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Silver Blueing



 
 
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  #1  
Old February 11th 10, 05:39 AM posted to rec.crafts.jewelry
Jack Schmidling[_2_]
external usenet poster
 
Posts: 1
Default Silver Blueing

I lost my access to usenet so I kind of lost track of this group.

As some of you may remember, I made some hand forged flatware a few
years ago.

details: http://schmidling.com/silver.htm

We use the knife and fork at dinner every day and it gets washed with
soap and a Scotchbrite sponge so it stays clean and bright.

In the past few months we have noticed that the tines show a blue
color reminiscent of the tempering stages while hand forging.

It takes a bit of an effort to get rid of but in a few days it comes
back again but only the tines.

It has been at least 5 years since I made these but the tines never
looked any different from the rest of the fork and this problem just
started a few months ago.

Any ideas?

Jack Schmidling


Astronomy, Beer, Cheese, Fiber, Gems,
Nature, Radio, Sheep, Sausage, Silver

http://schmidling.com
Ads
  #2  
Old February 12th 10, 03:14 AM posted to rec.crafts.jewelry
Chilla
external usenet poster
 
Posts: 19
Default Silver Blueing

Yep sulphur. It's a problem with modern society. There's not much that
you can do about it.

I suppose you could wash your cutlery in a natural soap and hot water.

Regards Charles

Jack Schmidling wrote:
I lost my access to usenet so I kind of lost track of this group.

As some of you may remember, I made some hand forged flatware a few
years ago.

details: http://schmidling.com/silver.htm

We use the knife and fork at dinner every day and it gets washed with
soap and a Scotchbrite sponge so it stays clean and bright.

In the past few months we have noticed that the tines show a blue
color reminiscent of the tempering stages while hand forging.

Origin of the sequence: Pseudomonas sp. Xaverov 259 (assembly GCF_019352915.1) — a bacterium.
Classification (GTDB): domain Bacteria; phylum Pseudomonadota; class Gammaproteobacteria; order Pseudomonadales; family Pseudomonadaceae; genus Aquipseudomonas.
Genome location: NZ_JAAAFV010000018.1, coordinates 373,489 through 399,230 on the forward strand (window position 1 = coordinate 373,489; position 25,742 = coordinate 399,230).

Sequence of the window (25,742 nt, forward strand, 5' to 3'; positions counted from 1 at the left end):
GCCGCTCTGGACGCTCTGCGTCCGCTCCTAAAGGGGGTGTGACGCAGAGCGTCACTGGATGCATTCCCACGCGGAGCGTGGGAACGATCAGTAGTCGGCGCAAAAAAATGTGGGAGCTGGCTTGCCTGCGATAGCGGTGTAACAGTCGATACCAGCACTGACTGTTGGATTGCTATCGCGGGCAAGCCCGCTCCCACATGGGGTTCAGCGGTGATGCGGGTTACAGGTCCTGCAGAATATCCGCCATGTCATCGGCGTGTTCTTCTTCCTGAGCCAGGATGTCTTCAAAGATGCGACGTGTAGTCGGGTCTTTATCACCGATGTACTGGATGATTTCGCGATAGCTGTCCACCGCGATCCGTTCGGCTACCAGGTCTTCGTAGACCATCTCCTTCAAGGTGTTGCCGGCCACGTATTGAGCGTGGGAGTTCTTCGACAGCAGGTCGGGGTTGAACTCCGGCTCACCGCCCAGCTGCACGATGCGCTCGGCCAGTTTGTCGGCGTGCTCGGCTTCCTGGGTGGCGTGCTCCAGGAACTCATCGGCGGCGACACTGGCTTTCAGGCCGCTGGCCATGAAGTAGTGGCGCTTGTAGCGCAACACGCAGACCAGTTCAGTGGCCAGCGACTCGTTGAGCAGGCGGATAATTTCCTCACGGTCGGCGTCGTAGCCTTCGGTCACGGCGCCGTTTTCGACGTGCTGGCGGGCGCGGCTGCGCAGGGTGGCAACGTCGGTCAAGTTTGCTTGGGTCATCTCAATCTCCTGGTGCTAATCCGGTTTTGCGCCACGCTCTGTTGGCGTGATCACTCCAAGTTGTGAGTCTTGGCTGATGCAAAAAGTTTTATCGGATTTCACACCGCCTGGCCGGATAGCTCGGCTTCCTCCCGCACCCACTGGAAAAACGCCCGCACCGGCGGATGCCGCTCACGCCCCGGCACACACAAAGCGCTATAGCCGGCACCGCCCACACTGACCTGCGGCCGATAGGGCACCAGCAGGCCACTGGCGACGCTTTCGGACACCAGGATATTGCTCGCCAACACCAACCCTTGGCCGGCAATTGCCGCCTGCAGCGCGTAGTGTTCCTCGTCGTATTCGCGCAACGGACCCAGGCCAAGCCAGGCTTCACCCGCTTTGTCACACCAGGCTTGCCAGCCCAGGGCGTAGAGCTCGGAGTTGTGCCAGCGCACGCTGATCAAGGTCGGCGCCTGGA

It takes a bit of an effort to get rid of but in a few days it comes
back again but only the tines.

It has been at least 5 years since I made these but the tines never
looked any different from the rest of the fork and this problem just
started a few months ago.

Any ideas?

Jack Schmidling


Astronomy, Beer, Cheese, Fiber, Gems,
Nature, Radio, Sheep, Sausage, Silver

http://schmidling.com


  #3  
Old February 12th 10, 03:14 AM posted to rec.crafts.jewelry
ted frater
external usenet poster
 
Posts: 133
Default Silver Blueing

Jack Schmidling wrote:
I lost my access to usenet so I kind of lost track of this group.

As some of you may remember, I made some hand forged flatware a few
years ago.

details: http://schmidling.com/silver.htm

We use the knife and fork at dinner every day and it gets washed with
soap and a Scotchbrite sponge so it stays clean and bright.

In the past few months we have noticed that the tines show a blue
color reminiscent of the tempering stages while hand forging.

It takes a bit of an effort to get rid of but in a few days it comes
back again but only the tines.

It has been at least 5 years since I made these but the tines never
looked any different from the rest of the fork and this problem just
started a few months ago.

Any ideas?

Jack Schmidling


Astronomy, Beer, Cheese, Fiber, Gems,
Nature, Radio, Sheep, Sausage, Silver

http://schmidling.com


Welcome back,
Now, im guessing here, but something in your lifestyle has changed.
It could be the soap tho most folk dont use soap as is generally known
to do the dishes, they use a detergent, tho you might be tho odd one
that uses traditional soap.
Or you may have changed the type of heating you have in your home.
There have been cases where folk have gone from a coal based domestic
heat source to gas. This has caused silver ware to discolour much more
quickly, due to the sulphur in the gas combustion by products.
or more fundamental still, youve changed your water supply from say a
local spring or rain water, to a mains or municipal supply.